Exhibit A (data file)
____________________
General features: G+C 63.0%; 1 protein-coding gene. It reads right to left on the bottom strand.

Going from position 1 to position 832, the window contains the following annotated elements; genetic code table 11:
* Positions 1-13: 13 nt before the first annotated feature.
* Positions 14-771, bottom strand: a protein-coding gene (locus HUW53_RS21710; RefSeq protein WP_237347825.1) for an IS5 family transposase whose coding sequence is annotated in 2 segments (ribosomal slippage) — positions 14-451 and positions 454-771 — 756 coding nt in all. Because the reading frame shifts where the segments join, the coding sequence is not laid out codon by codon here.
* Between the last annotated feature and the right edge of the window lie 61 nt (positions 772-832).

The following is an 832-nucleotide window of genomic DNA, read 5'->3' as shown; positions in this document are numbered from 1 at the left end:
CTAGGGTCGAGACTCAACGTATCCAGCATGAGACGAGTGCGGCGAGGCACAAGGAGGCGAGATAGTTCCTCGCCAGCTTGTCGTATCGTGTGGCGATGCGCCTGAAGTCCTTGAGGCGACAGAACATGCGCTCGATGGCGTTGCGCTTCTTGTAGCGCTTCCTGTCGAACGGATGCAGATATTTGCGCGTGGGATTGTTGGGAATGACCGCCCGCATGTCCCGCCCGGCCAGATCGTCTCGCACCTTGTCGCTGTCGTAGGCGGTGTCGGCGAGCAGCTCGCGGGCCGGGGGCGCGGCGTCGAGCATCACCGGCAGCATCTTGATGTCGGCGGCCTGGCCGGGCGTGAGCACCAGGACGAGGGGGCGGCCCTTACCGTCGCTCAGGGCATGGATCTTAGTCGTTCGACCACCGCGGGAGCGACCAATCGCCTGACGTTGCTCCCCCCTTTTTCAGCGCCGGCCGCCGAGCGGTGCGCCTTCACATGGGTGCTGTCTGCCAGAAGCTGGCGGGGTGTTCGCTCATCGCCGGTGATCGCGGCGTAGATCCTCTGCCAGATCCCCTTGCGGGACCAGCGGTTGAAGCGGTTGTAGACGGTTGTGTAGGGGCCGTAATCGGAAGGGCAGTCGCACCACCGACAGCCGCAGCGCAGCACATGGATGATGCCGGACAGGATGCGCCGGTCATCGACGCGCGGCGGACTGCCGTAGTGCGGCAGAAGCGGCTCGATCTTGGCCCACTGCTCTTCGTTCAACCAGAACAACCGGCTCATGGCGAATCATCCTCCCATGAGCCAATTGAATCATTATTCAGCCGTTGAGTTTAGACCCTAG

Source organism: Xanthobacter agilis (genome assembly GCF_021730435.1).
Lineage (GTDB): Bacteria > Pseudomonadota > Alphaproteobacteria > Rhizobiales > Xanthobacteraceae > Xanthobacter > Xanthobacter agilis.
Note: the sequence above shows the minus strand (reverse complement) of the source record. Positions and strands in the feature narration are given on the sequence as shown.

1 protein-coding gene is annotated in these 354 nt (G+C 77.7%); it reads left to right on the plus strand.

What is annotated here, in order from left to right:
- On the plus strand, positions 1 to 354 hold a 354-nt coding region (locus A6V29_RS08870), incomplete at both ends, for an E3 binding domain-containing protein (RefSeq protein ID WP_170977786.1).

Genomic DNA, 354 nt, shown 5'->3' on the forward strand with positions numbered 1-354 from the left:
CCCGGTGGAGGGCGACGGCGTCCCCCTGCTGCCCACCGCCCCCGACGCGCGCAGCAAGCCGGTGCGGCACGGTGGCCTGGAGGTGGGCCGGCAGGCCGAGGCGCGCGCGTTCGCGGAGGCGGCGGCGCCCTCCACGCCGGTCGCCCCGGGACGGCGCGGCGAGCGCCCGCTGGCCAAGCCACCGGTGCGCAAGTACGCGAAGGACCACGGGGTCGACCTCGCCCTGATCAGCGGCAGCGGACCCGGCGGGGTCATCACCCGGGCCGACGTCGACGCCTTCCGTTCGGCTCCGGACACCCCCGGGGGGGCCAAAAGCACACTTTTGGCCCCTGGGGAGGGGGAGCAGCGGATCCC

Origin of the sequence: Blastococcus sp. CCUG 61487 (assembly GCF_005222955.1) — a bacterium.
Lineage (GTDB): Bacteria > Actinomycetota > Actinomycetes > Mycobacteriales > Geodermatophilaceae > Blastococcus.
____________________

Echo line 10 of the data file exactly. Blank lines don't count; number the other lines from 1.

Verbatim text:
Note: the sequence above shows the minus strand (reverse complement) of the source record. Positions and strands in the feature narration are given on the sequence as shown.